Why is it, one might ask, that there are no architectural drawings by Speer among the book’s illustrations, not a single sketch, not one perspective? The idea sketches that survive for Germania are not by Speer but by Hitler. Hitler was not an architect of terrible originality or distinction, but in a certain sense he was more of an architect than Speer—that is, he was brimming over with ideas for buildings and forms—derivative and conventional to be sure, but fired with all the passion and longings and resentments of his frustrating years in Vienna around 1909. He had the one architectural quality that Speer did not: an urgent architectural imagination. One somehow cannot imagine Speer waking up in the middle of a night with the compulsion to sketch a sudden idea.
This is what makes Speer in the end so repellent, and all the more so because of his courtly good looks and air of easy urbanity; it is that he does not even have the excuse of the opportunist, that he made political compromises in order to practice his art. Stripped of the murderous politics, in which his complicity is now beyond all doubt, there is precious little art left.”
However, the weak link in this argument is that, as one of my friends mentioned, there is something very artistically consistent about Speer’s work which is indicative of a guiding mind and vision in much the way many modern “starchitects” work, at the very least. This suggests that his involvement was more than simply the role of a “critic” or the public image of someone else’s genius or someone else’s drawings, but rather that he had a real architectural personality which held authoritative sway, and this evident most conspicuously because of its absence in equal measure or degree by Hitler’s other architects.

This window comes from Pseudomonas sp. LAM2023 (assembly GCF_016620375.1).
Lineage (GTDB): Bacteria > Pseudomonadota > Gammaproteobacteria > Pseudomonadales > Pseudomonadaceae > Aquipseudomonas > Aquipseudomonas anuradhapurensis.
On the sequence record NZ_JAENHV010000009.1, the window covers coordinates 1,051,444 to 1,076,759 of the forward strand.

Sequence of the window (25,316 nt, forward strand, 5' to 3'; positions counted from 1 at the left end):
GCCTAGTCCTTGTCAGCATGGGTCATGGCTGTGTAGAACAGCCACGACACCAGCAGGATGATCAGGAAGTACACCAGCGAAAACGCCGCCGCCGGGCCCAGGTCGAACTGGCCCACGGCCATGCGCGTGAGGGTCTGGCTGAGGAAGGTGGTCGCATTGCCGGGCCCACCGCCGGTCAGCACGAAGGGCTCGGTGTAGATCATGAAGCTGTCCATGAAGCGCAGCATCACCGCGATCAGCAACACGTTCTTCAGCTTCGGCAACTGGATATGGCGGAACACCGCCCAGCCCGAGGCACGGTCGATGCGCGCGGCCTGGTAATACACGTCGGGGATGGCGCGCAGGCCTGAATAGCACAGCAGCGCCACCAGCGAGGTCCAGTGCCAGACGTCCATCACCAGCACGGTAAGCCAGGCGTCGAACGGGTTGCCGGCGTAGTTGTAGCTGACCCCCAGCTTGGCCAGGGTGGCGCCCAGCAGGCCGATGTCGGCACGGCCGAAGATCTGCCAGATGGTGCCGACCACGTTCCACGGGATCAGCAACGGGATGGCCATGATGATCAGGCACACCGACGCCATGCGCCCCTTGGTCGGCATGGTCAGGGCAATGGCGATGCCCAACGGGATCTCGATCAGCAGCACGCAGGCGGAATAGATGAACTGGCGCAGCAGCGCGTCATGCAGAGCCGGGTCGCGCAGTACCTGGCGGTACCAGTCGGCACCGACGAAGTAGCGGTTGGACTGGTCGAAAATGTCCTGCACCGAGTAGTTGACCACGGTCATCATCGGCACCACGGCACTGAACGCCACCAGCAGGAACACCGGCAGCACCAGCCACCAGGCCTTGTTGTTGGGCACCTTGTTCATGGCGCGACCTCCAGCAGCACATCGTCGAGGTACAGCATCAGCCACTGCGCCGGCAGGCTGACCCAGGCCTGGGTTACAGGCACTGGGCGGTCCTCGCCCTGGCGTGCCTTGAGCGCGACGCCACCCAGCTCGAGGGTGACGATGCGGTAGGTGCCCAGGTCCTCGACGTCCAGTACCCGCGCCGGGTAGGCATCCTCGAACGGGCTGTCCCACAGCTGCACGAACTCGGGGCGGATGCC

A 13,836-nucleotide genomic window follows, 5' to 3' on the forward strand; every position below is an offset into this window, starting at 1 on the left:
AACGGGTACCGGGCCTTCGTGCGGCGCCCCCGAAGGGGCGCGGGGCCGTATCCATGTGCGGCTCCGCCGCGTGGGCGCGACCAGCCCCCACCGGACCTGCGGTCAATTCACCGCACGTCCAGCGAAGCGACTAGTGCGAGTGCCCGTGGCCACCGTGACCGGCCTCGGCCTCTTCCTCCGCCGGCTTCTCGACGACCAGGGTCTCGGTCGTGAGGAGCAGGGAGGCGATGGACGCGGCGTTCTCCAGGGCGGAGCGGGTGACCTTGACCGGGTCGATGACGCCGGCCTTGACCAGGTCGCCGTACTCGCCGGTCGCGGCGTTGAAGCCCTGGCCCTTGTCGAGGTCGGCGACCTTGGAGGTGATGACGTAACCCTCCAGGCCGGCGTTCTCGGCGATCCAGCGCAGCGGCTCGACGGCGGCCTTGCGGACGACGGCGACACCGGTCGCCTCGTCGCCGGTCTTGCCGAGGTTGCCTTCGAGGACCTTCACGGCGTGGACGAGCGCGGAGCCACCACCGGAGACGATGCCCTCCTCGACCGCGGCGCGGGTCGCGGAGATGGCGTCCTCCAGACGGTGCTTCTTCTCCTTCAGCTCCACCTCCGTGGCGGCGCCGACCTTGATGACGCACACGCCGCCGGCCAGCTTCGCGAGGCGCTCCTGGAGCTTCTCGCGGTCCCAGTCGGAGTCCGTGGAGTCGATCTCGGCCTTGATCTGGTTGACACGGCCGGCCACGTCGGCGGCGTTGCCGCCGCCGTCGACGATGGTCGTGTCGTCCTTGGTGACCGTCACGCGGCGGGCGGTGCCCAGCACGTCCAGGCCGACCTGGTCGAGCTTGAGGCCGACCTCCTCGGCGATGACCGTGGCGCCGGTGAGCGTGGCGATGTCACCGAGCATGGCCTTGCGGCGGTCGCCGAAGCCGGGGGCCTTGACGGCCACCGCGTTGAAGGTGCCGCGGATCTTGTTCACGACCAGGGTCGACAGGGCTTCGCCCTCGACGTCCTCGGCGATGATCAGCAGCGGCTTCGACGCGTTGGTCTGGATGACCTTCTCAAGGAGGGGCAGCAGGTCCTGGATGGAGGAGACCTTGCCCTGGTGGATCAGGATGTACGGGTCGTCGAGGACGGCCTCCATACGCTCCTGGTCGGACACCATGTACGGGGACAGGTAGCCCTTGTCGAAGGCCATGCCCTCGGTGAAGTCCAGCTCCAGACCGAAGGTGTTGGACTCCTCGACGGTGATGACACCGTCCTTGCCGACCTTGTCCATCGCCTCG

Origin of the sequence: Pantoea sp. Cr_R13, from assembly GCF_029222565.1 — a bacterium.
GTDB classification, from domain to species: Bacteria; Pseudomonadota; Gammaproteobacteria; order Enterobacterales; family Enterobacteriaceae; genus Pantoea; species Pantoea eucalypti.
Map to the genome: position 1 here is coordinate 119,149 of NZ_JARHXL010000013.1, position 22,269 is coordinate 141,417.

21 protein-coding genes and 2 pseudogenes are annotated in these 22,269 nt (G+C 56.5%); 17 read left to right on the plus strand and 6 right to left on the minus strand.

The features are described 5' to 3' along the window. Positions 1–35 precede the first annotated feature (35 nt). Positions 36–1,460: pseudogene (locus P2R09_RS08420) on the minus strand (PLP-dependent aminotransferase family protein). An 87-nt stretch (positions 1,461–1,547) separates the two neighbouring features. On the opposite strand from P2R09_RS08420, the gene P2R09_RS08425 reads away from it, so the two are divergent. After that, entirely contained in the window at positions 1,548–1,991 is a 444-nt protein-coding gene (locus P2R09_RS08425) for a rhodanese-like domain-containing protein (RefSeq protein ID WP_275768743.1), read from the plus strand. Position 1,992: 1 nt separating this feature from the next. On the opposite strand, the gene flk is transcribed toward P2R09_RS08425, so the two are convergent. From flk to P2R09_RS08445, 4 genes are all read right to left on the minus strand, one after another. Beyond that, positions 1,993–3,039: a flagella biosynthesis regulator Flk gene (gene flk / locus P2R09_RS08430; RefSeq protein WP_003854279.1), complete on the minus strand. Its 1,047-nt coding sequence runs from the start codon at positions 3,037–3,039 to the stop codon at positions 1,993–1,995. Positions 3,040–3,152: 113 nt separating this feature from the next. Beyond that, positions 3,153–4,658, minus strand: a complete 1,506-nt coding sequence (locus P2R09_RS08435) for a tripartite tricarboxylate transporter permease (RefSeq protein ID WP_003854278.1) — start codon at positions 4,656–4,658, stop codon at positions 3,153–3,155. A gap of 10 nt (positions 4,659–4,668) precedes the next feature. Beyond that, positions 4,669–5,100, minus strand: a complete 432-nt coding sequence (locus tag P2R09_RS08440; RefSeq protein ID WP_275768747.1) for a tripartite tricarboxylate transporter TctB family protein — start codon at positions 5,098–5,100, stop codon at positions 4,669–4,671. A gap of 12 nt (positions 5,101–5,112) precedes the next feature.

I recently submitted the following abstract for the conference below:
Abstract: Architecture in the Metaxy
Man is a (dependent) rational animal. This classic formula, while not exhaustively defining man in all of his ontic nor ontological density, is useful in that it points towards characteristic features by which the presence of “the human” might be distinguished in the anthropological record—in other words, how we might recognize ourselves and our origins within the “evolutionary” milieu.
In short, the presence of “the human” makes itself known in the vestiges of the characteristic operation of its mind, as the movement-in-being by which we abstract from and recapture our corporeal existence and use it to signify rather than merely to co-exist in the world (Merleau-Ponty). Thus, the anthropological record is inherently, and perhaps essentially, the material record of this symbolizing activity.
A philosophical anthropology indicates that this symbolization flows from the beginning of man’s “experience of being” in which is disclosed a two-fold experience: that of being not only in relation to the world in which he finds himself, but ultimately to the ground of being itself (Voegelin). According to Aristotle’s principle of equivalency, there is a recognizable identity between the experienced reality of this “metaxy” and its symbolization at various levels of differentiation, ultimately as forms of analogical participation.
One such characteristic form of analogical mediation is Architecture, not narrowly or reductively understood within either an equivocal tectonic paradigm nor a univocal conceptualism, but rather as Mircea Eliade and Bernard Lonergan explicate it: as the analogically patterned objectification of space whereby psycho-somatic man posits an orientation in space and time that manifests, orients, and transforms his relationships within the world, as well as his participation in—and search for— the “ground”.
In view of such an architectural anthropology, this paper serves to explore how Architecture comes to reveal, extend, and transform, whether implicitly or explicitly, each person’s and each culture’s horizon— the beliefs regarding who they are and what it means to be human within the metaxy. In so doing, it seeks to provide some cursory analysis to the question of “how should we build today?”.